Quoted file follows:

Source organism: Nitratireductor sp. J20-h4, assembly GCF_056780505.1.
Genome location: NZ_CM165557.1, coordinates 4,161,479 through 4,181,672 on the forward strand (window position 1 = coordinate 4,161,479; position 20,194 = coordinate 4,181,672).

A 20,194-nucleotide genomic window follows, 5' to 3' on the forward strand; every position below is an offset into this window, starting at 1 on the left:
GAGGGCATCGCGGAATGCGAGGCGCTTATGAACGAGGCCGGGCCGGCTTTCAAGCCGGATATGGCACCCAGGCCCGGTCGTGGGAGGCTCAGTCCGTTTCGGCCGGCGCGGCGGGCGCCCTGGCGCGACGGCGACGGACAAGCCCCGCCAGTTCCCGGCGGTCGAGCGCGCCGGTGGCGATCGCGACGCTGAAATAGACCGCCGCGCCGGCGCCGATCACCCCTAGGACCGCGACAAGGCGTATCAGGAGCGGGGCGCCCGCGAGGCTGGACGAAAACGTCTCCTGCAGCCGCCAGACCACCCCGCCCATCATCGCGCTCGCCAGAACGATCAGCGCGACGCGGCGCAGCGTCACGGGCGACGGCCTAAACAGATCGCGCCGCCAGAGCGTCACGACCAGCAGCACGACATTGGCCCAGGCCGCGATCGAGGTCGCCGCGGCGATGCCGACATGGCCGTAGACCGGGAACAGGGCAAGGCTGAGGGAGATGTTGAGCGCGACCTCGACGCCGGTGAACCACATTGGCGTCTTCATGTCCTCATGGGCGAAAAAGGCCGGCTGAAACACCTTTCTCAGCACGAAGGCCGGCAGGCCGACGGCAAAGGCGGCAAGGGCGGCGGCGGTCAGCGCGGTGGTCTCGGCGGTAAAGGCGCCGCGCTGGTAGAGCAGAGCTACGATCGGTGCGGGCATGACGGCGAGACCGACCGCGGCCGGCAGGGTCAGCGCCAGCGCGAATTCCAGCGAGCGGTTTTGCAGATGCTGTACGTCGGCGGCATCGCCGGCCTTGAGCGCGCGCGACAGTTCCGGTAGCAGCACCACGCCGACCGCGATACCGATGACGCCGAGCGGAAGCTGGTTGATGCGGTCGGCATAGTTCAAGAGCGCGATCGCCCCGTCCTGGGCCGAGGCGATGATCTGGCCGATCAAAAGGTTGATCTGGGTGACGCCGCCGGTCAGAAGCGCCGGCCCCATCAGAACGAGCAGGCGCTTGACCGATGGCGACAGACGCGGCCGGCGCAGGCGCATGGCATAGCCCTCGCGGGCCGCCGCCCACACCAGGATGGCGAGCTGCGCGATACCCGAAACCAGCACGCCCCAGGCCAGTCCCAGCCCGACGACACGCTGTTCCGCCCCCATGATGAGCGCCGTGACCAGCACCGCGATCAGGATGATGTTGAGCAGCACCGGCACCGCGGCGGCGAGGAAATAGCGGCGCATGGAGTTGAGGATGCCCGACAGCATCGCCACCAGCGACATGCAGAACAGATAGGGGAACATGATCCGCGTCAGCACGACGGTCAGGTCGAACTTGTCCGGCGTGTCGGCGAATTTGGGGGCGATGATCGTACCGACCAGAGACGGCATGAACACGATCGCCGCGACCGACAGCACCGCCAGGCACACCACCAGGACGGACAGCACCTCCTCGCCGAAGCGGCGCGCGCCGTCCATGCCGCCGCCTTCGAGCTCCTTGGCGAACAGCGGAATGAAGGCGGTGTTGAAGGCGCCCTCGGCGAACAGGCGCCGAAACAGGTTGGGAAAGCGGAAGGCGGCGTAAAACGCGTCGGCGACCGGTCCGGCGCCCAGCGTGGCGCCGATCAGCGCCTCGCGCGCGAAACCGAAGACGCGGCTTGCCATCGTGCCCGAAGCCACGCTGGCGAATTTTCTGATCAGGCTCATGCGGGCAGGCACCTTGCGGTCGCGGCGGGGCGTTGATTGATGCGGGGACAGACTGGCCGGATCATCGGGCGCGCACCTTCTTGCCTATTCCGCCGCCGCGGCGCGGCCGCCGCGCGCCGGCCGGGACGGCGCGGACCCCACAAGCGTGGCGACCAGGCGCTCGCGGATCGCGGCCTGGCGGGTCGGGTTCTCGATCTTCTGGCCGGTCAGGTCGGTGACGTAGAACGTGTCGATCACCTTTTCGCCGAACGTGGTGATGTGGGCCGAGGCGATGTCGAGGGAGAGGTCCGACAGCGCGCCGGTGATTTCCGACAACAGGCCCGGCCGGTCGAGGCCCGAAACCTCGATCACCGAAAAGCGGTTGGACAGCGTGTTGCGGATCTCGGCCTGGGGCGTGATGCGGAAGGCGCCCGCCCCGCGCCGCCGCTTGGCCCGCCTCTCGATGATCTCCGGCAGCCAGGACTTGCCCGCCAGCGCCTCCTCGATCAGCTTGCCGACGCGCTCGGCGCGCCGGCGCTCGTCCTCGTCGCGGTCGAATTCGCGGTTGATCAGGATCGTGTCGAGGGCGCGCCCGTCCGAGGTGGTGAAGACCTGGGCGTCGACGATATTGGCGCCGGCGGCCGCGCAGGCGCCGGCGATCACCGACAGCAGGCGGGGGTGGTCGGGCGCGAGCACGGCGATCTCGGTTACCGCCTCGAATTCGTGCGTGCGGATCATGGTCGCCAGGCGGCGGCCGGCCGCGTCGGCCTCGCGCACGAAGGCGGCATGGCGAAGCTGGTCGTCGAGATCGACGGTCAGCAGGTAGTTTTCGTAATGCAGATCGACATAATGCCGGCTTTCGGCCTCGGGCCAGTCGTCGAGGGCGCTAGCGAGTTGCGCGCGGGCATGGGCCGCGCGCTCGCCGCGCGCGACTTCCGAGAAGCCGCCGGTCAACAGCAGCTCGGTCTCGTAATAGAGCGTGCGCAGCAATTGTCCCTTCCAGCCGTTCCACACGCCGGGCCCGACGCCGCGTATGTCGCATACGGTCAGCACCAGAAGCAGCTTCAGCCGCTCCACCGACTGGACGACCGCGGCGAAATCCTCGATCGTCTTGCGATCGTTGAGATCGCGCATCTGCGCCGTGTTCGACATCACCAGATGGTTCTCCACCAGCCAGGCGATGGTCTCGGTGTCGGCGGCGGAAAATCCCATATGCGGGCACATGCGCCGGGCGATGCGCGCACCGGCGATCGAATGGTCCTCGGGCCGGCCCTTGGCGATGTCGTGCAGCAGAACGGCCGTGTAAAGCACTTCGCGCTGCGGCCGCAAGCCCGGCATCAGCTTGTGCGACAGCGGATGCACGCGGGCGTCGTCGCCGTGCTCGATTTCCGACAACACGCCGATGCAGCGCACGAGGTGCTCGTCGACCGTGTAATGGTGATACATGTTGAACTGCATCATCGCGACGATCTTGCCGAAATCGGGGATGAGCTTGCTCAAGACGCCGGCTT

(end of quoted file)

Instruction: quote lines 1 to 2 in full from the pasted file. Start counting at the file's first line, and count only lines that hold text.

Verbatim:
Source organism: Nitratireductor sp. J20-h4, assembly GCF_056780505.1.
Genome location: NZ_CM165557.1, coordinates 4,161,479 through 4,181,672 on the forward strand (window position 1 = coordinate 4,161,479; position 20,194 = coordinate 4,181,672).